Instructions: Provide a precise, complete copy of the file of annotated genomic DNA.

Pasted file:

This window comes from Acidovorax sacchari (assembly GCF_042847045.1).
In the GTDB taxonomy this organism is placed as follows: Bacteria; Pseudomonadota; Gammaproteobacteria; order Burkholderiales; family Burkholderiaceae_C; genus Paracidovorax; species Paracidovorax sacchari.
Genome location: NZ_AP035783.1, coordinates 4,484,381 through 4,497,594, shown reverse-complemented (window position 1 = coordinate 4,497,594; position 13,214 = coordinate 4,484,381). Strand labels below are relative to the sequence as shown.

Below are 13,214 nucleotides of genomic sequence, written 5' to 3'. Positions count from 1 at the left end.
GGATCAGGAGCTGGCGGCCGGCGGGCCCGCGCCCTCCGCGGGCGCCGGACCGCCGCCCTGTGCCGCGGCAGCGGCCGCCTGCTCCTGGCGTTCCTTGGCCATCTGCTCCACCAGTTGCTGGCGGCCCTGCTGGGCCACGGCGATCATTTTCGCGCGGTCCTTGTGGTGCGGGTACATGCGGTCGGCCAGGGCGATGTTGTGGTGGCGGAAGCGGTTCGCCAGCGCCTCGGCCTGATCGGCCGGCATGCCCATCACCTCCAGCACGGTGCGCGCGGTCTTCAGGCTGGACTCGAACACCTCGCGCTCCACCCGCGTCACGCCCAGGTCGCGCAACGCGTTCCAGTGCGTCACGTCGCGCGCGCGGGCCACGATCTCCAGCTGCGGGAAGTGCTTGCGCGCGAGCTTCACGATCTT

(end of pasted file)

This window comes from Acidovorax sacchari (assembly GCF_042847045.1).
In the GTDB taxonomy this organism is placed as follows: Bacteria; Pseudomonadota; Gammaproteobacteria; order Burkholderiales; family Burkholderiaceae_C; genus Paracidovorax; species Paracidovorax sacchari.
Genome location: NZ_AP035783.1, coordinates 4,484,381 through 4,497,594, shown reverse-complemented (window position 1 = coordinate 4,497,594; position 13,214 = coordinate 4,484,381). Strand labels below are relative to the sequence as shown.

Below are 13,214 nucleotides of genomic sequence, written 5' to 3'. Positions count from 1 at the left end.
GGATCAGGAGCTGGCGGCCGGCGGGCCCGCGCCCTCCGCGGGCGCCGGACCGCCGCCCTGTGCCGCGGCAGCGGCCGCCTGCTCCTGGCGTTCCTTGGCCATCTGCTCCACCAGTTGCTGGCGGCCCTGCTGGGCCACGGCGATCATTTTCGCGCGGTCCTTGTGGTGCGGGTACATGCGGTCGGCCAGGGCGATGTTGTGGTGGCGGAAGCGGTTCGCCAGCGCCTCGGCCTGATCGGCCGGCATGCCCATCACCTCCAGCACGGTGCGCGCGGTCTTCAGGCTGGACTCGAACACCTCGCGCTCCACCCGCGTCACGCCCAGGTCGCGCAACGCGTTCCAGTGCGTCACGTCGCGCGCGCGGGCCACGATCTCCAGCTGCGGGAAGTGCTTGCGCGCGAGCTTCACGATCTT